Its domains stretch across the con
tinent Irons one to the other of the
two greatest oceans and it exercises
dominion alike in the arctic and troplo
realms. The growth In wealth and
population has surpassed even the
growth in territory. Nowhere else
In the world Is the average of Indi-
vidual comfort and material well be-
ing as high as In our fortunate land.
For the very reason that in ma-
terial well being we have thus
abounded, we owe to the Almighty to
show equal progress In moral and
spiritual things. With a nation, as
with the individuals who make up a
nation, material well being Is an In-
djspensable foundation. But the
foundation avails nothing by Itself.
That life Is wasted, and worse than
wasted, which is spent in piling
heap on heap, those things which min-
ister merely to the pleasure of the
body and to the power that rests on-
ly on wealth.
Upon material well being ns a
ioundation must be raised the struct-
ure of the lofty life of the spirit, If
this nation is properly to fulfill Its
great mission and to accomplish all
that we so ardently hope and desire.
The things of the body are good; the
things of the Intellect bet-
ter; but best of all are the
things of the soul; for in
the nation, as in the individual. In
the long run It Is character that
counts. Lot us, therefore, as a people
set our faces absolutely against evil,
and with broad charity, with kindli-
ness and good will townrd all men,
hut with unflinching determination to
smite down wrong, strive with all the
strength that Is given us for righteous-
ness in public and private life.
Now, therefore, I Theodore Roose-
velt, president of the United State*,
do set apart Thursday, the 26th day
of November, next, as a day of gen-
eral thanksgiving and prayer, and oo
that day, 1 recommend that the people
shall cease from their daily work and
in their homes or in their churches,
meet devoutly to thank the Almighty
for the man / and great blessings they
hare rc eived in the past, and to pray
that th**y may be given strength so
to order their lives as to deserve a
continuation of these blessings In the
In witness whereof, I have hereun-
to set ray band and caused the seal
of the United States to be affixed.
Done at the city of Washington,
this thlrty-rirst day of October. In
the year of our Lord, one thousand
nine hundred and eight, and of the
Independence of the United States,
the one hundred and thirty-thtrtl.
The mind ustt, a microscope; the soul
The first time Johnny put on pants
he wan very proud and after march-
ing around and showing himself to us,
he went to the chicken yard and
marched up and down before the
chickens. Then standing in front of
them, he said, very straight, "Chick-
ens, do you know me?"
Texas means "friends." The name
was given by Ponce de Leon to the
S'td.a, n«(M. No fait in* I-ory* pomphlowor last sms
DM M N EX SMITH.- SIS H«»H.,S>. L**is.M"
■ ■*•1 l» d
•lift I > M
MRS. LEONORA BODENHAMER.
Mrs. Leonora Bodenhanu-r, It. F. D.
1, Box 99. Kernersvllle. N. C.. writes:
"I suffered with stomach trouble
and indigestion for some time, and
nothing that I ate agreed with me. 1
wsr very nervoua and experienced a
continual feeling of uneatinese and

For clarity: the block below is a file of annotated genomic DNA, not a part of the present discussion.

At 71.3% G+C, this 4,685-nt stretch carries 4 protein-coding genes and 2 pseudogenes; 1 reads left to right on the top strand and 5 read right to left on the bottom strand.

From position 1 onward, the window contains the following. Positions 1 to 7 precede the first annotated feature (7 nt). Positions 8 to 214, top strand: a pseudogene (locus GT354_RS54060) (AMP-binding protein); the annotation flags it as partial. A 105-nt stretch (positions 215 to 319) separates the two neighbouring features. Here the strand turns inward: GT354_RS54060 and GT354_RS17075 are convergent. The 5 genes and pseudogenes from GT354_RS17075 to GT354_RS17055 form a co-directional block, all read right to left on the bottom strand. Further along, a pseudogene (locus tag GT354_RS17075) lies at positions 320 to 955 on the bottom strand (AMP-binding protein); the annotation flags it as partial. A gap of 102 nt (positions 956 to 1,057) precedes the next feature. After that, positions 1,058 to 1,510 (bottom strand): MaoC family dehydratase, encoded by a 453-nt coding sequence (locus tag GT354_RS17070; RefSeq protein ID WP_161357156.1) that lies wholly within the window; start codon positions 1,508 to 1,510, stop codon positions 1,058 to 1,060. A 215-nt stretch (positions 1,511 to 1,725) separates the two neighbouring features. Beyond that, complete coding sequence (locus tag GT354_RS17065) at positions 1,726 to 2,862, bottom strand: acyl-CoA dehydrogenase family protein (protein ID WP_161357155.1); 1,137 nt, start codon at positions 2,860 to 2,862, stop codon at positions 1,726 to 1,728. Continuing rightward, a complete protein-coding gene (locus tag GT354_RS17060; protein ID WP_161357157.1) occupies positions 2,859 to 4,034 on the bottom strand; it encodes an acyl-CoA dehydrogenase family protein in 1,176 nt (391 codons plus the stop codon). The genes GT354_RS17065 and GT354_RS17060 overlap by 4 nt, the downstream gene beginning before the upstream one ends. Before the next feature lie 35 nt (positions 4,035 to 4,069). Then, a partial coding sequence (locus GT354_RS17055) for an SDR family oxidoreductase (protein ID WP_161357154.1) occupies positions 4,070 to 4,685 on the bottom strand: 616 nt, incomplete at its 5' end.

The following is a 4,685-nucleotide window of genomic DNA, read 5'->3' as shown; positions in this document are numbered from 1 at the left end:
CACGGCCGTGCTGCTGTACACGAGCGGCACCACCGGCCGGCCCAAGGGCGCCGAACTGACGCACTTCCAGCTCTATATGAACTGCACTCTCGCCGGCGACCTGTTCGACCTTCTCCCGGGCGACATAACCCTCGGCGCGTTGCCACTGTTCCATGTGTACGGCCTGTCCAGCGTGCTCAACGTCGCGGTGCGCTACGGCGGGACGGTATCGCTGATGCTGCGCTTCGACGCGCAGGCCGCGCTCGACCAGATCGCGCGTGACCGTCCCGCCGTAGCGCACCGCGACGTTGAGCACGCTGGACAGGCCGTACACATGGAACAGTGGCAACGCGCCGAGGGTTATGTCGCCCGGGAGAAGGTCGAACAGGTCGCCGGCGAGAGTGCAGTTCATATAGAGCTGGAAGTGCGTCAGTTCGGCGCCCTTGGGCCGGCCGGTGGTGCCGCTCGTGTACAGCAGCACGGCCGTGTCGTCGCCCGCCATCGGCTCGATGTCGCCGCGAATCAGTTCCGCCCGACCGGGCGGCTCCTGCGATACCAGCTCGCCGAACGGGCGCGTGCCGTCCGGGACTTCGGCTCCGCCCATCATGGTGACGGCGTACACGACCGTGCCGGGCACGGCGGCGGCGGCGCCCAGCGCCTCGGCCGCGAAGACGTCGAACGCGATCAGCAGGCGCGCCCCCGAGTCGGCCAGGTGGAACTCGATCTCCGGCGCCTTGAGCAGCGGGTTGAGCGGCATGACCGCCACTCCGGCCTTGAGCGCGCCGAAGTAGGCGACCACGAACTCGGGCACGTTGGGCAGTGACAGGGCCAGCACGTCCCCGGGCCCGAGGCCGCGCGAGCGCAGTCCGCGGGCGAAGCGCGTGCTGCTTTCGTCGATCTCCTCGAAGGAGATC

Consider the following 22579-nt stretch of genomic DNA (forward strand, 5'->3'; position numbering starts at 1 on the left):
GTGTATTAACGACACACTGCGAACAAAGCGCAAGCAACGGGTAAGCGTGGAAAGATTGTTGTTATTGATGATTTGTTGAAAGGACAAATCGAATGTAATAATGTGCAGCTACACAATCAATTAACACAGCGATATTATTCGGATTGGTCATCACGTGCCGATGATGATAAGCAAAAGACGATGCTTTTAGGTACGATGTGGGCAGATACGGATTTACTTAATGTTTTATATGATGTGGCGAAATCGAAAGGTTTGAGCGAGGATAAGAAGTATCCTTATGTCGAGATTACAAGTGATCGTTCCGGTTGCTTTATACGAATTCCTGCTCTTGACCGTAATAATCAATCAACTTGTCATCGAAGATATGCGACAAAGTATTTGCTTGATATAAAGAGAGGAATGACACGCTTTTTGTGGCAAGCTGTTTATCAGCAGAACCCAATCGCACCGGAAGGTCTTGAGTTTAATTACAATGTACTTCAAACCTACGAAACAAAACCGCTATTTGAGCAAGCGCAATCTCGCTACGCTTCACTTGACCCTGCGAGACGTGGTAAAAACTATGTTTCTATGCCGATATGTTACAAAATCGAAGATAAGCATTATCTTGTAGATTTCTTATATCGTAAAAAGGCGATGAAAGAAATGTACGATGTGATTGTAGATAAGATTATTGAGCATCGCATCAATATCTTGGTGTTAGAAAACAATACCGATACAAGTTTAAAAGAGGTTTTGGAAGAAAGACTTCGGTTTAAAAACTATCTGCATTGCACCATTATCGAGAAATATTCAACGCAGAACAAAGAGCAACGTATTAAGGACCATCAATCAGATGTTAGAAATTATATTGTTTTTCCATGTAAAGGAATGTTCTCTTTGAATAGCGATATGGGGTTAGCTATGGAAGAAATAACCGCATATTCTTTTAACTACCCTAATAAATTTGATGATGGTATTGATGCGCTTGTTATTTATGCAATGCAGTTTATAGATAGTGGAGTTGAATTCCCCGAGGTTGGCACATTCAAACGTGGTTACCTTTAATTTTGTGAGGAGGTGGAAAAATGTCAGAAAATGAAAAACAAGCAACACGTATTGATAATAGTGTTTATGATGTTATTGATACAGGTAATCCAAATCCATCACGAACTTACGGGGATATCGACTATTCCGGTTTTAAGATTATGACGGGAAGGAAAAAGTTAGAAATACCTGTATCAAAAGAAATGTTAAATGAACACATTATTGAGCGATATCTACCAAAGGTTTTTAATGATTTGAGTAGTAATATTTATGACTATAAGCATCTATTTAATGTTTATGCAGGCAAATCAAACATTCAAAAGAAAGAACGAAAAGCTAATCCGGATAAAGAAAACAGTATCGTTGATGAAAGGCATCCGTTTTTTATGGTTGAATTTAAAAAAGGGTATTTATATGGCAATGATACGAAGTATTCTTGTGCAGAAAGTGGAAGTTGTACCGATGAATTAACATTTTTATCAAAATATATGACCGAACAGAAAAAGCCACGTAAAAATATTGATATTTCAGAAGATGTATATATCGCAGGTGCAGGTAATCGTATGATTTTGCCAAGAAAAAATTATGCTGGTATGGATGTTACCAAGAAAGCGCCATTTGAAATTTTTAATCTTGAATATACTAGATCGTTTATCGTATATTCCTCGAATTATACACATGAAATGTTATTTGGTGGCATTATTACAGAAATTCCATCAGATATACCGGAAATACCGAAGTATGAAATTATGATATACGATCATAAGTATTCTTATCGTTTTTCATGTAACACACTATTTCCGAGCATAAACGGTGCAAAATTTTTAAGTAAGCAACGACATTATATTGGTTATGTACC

fear. It took medicine from the doc-
tor, but It did n*> no good.
“I found in one of your Peruna
books a description of my symptoms.
I then wrote to Dr. Hartman for ad-
vice. He said I had catnrrh of the
stomach. I took Peruna and Mnnaltn
and followed hls directions and c*n
now say that 1 feel as well as 1 ever
“I hope that all who are afflicted
with the same symptoms will take Pe-
runa, as it has certainly cured me."
The above Is only one of hundreds
who have written similar letters to Dr.
Hartman. Just one such case as this
entitles Peruna to the candid consid-
eration of everyone similarly afflicted.
If this be true of the testimony of one
person what ought to bo the testimony
of hundreds, yes thousand , of honest,
sincere people. We have in our files
a great many other testimonials.
Manufactured by Peruna Drug Mats
ufacturlng Co., Columbus, Ohio.
LOCATED AT SET*
Best INVALID’S HOME in the West,
Organized with * tub staff of (hyslclsns and
surgi on* for treatment of nil Chronic Diseases.
IHlRTt R00VS for accommodation of patients.
Difficult Surgical Operations Performed with
Skill uud Success when Surgery is Necessary.
DISEASES OF WOMEN JSLfflSSS
of women. Many who have suffered for years
cured at home. Special book for women FREE
■A. A A v Positively Ouadantbeb
IVilkout knife, ligature ar caustic. Me monel
aces fled unlit fatten* is wall. Special leek nil.
Guarantee. Send for
Radically Cared Is Tae
Day*, under a Poaltlv*
tor Special FREE Book.
New restorative treatment for lota of Vital
Power, Hydrocele, Rupture, Stricture, etc
CRIPPLED CHILDREN S4SS&
methods. Trained attendant*.
WHITS FOR ERIE BOOK ON
Club Feet. Curvature of Lang, Eye. Skin,
Spine. Hare Lip,
Patients successfully treated at horn* by
mail. Caasultatian Free and confldentlaL at
office or by letter. Thirty year*' experience.
170 pad* Illastrated leak fro#, giving much
valuable information. Call at office or write to
no II RnC Office, QIC Walnut Bt..
Un. b. Ml UUt» KANSA8 CITY, MO.
&>. PILLS 4
y1- kidnev J
Beautiful groand* and bull
, ____ _ _ optica..
Eroands and building Location and sur-
ru .ndlngs very exclusive. Strictly etblcsl. For
full particulars, address ....
U. S. 0. Hughes, M. D.,°SSm ootW1,
The Publishers Newspaper Union.
K. C. Mo..................... 5
A Safe. Painless. Permanent Cure SUAIAKTIIS.
30 rear*' experience. No money accepted until
patient la wall. CONSULTATION »nd val-
uable BOOK Frei, hy mail oral office.
DR. C. M. COE, 9>5 Walnut Si . Kemu City, Me.
Here’s what’s next.
This issue can be searched. Note: Results may vary based on the legibility of text within the document.
Tools / Downloads
Get a copy of this page or view the extracted text.
Citing and Sharing
Basic information for referencing this web page. We also provide extended guidance on usage rights, references, copying or embedding.
Reference the current page of this Newspaper.
The Curtis Courier. (Curtis, Okla.), Vol. 8, No. 52, Ed. 1 Thursday, November 19, 1908, newspaper, November 19, 1908; Curtis, Oklahoma. (gateway.okhistory.org/ark:/67531/metadc406057/m1/2/: accessed December 10, 2018), The Gateway to Oklahoma History, gateway.okhistory.org; crediting Oklahoma Historical Society.